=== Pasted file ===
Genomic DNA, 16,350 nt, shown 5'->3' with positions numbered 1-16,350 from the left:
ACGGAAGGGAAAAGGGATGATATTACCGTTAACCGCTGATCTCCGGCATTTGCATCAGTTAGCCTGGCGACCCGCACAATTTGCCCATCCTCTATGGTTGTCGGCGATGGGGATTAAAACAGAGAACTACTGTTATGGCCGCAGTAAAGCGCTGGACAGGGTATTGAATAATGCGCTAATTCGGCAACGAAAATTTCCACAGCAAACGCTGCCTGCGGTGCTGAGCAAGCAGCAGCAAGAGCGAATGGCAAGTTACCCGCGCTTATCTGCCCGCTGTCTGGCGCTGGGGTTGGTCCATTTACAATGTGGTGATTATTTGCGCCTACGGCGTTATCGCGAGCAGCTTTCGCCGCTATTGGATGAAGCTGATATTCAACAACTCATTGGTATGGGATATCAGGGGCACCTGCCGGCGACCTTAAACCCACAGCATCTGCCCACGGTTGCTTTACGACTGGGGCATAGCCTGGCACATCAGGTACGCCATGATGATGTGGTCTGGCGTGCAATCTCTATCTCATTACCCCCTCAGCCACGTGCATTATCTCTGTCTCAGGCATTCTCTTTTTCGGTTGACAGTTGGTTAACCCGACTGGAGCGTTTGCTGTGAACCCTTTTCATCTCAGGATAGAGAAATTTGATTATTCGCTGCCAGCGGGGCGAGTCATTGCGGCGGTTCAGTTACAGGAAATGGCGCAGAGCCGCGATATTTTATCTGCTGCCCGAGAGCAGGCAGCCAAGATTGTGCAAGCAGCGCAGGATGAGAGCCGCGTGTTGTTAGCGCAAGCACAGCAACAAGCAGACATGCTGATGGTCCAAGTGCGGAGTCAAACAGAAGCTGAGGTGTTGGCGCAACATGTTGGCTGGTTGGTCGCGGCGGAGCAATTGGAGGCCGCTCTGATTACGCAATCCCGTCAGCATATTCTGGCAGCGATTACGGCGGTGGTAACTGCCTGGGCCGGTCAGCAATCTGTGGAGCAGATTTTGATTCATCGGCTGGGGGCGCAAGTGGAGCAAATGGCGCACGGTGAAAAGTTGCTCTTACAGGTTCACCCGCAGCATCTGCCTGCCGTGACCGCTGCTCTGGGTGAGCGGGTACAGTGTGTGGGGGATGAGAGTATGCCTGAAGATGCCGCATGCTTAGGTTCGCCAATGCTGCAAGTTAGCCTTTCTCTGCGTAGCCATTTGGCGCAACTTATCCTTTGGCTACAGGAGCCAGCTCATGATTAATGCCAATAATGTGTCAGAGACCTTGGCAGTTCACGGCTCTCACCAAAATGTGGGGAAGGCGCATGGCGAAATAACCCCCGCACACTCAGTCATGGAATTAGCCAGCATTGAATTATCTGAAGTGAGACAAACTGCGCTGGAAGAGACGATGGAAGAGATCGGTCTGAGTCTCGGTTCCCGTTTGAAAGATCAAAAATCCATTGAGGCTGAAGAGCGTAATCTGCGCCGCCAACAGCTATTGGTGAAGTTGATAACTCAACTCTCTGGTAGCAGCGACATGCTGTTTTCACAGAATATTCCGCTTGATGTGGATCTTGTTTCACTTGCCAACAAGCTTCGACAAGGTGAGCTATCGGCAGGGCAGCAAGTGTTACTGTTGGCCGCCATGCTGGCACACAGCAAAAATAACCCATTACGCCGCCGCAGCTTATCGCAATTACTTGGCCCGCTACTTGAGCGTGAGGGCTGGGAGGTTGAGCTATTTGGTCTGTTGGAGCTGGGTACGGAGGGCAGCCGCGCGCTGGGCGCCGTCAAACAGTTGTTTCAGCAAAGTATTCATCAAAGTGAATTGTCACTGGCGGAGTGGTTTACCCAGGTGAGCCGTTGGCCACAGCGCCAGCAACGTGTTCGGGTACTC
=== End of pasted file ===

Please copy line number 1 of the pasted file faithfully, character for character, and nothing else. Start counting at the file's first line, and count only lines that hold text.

Genomic DNA, 16,350 nt, shown 5'->3' with positions numbered 1-16,350 from the left: